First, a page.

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A Fair Wage

In today's economy, the topic of fair wages for workers is increasingly dominating the economic news. Employers, seeking to cut costs, either outsource their jobs to India or other places where the living wage is cheaper, or hire illegals to take up the slack. In the meantime, skilled workers are having trouble finding work, particularly with the many plant closings that have accompanied the declining economy. Should U.S. workers give up the hard-won job benefits in exchange for more economic development? Or will this just lead to further exploitation of workers?

With all the talk about fair wages and benefits, less is heard about the work ethic of employees. Are they putting in a fair day's work and giving their employers their money's worth? In addition to mandated breaks, are workers taking off more time than what is allotted to them, or failing to work with alacrity?

If a worker is hired for a designated number of hours, to complete a certain amount of work, it borders on stealing if he or she does not put in a full day's work. Maimonides writes at the end of his laws of hiring: "The worker is cautioned not to steal from his employer by wasting a bit here and a bit there... he must be exacting with his time."

A sterling example of employee dedication is our forefather Jacob. In this week's portion we read of his employment as a shepherd over the flocks of his father-in-law, Laban. Laban was a master swindler and cheat, and sought to deny Jacob his fair wage in hundreds of ways. Nevertheless, as the Torah teaches us, this did not affect Jacob's dedication to his work. He continued to do outstanding and diligent work for Laban.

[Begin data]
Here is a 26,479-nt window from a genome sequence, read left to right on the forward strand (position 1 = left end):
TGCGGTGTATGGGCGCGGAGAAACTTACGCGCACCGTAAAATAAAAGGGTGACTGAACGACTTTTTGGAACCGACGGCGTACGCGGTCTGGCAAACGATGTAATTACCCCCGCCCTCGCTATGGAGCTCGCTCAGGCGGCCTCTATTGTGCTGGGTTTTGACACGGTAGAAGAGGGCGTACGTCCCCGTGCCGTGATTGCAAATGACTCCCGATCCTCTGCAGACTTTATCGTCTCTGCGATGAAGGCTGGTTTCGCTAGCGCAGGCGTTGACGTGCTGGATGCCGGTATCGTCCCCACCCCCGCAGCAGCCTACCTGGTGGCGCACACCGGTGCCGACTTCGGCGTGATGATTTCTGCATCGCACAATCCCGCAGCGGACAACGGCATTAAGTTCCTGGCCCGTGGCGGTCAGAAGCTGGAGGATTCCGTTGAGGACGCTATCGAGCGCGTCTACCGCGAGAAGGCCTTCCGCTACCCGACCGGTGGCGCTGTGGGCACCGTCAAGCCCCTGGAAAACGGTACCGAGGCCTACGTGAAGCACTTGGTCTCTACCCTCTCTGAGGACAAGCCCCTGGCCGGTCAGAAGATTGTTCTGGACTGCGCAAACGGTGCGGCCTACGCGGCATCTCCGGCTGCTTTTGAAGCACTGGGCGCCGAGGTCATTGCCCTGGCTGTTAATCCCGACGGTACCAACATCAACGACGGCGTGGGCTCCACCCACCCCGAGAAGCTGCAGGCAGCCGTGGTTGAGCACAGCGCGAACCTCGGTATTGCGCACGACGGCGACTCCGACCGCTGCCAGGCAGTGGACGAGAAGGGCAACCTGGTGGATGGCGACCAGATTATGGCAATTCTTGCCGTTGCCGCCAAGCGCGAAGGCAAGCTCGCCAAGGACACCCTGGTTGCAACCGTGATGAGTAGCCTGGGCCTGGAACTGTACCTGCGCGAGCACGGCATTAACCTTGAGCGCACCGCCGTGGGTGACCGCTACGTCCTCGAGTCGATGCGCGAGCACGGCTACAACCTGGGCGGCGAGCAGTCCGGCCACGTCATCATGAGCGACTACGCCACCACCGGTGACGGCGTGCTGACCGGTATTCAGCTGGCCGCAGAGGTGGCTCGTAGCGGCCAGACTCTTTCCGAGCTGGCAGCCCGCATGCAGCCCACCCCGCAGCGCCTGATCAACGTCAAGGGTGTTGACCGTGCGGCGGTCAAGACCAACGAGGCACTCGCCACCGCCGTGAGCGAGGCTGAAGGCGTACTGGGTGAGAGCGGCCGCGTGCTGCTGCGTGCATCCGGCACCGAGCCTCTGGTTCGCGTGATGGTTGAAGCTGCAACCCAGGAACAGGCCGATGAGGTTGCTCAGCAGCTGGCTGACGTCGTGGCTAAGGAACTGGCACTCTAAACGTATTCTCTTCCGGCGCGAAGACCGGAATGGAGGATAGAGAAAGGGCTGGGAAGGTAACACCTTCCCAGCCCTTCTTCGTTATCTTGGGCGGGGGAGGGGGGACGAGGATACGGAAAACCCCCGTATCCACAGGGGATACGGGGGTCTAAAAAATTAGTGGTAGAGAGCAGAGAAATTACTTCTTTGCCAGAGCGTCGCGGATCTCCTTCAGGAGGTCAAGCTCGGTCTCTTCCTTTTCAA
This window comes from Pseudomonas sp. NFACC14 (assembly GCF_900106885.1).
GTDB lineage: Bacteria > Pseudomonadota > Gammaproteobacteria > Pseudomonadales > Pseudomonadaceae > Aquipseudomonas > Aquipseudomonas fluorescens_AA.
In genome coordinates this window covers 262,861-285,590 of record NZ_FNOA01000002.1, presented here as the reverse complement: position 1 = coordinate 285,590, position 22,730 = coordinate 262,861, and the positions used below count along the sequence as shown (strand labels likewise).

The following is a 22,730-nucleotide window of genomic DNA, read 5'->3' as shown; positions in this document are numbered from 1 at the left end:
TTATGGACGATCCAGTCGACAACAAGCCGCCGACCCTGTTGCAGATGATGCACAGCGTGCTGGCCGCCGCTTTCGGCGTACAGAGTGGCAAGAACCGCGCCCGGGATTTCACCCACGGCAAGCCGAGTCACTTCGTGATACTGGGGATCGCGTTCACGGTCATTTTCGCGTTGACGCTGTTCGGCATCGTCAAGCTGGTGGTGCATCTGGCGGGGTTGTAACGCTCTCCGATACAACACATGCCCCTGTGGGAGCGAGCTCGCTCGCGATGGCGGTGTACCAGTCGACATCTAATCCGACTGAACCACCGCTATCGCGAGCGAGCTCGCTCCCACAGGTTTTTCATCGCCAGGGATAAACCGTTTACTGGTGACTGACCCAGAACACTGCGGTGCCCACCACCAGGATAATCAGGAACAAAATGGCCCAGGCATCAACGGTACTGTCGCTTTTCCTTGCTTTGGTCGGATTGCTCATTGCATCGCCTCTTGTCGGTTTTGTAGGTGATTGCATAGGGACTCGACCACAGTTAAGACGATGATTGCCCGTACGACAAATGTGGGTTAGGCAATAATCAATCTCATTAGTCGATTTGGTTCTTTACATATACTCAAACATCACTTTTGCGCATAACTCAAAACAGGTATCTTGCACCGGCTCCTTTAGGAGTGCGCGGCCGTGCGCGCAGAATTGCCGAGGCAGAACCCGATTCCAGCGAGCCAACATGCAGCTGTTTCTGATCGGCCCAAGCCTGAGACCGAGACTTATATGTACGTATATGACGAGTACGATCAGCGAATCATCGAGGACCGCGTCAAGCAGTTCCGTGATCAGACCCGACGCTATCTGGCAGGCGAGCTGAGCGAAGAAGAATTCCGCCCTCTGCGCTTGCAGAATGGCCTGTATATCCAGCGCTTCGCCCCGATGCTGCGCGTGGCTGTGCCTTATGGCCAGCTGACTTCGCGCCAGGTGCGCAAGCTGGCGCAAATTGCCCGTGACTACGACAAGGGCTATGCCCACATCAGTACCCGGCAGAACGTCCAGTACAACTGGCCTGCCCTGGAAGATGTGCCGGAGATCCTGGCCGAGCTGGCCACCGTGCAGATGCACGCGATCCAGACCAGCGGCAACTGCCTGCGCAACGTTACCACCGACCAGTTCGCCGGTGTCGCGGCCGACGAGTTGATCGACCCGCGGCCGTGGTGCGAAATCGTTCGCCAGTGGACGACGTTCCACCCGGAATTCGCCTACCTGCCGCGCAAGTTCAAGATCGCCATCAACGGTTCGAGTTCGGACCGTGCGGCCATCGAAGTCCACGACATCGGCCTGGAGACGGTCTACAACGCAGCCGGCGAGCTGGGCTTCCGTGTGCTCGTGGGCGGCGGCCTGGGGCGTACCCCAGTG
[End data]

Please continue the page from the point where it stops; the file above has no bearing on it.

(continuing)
Jacob teaches us a work ethic that is commendable for us to emulate. We may indeed have a right to demand from our employers the wages and benefits that we feel we are worth. However, whatever contract we sign must be honored in full, even if we feel it doesn't reflect our full value. Anything less puts us in the category of stealing. 

As Jews, we are employees of G-d Himself. The task that we are charged with is to fulfill Torah and mitzvot. In exchange, we are promised a reward, both in the physical and spiritual realm. In the physical realm we are promised health, income, peace and success in all our work. In spiritual terms, the reward is revelations of G-dliness, which we will experience primarily in the time of Redemption.

The work we are asked to do is not simple. We must use every spare moment of our day for Torah study and fulfillment of mitzvot, which we must do with all our ability. And we must be honest with ourselves. We cannot hide from our "employer," even though we are given free will. It's in our hands to choose whether we will do this work honestly and faithfully, with a sincere heart.

Nevertheless, we retain the right to insist on being paid our wage fairly, in full and on time. The ultimate reward that we are promised is the Redemption with Moshiach. Although we know that we have much to improve in, our pay is long overdue. Let us cry out to G-d, ad mosai, how much longer? It is time for G-d to reveal Himself to us and pay us our due.
 

 


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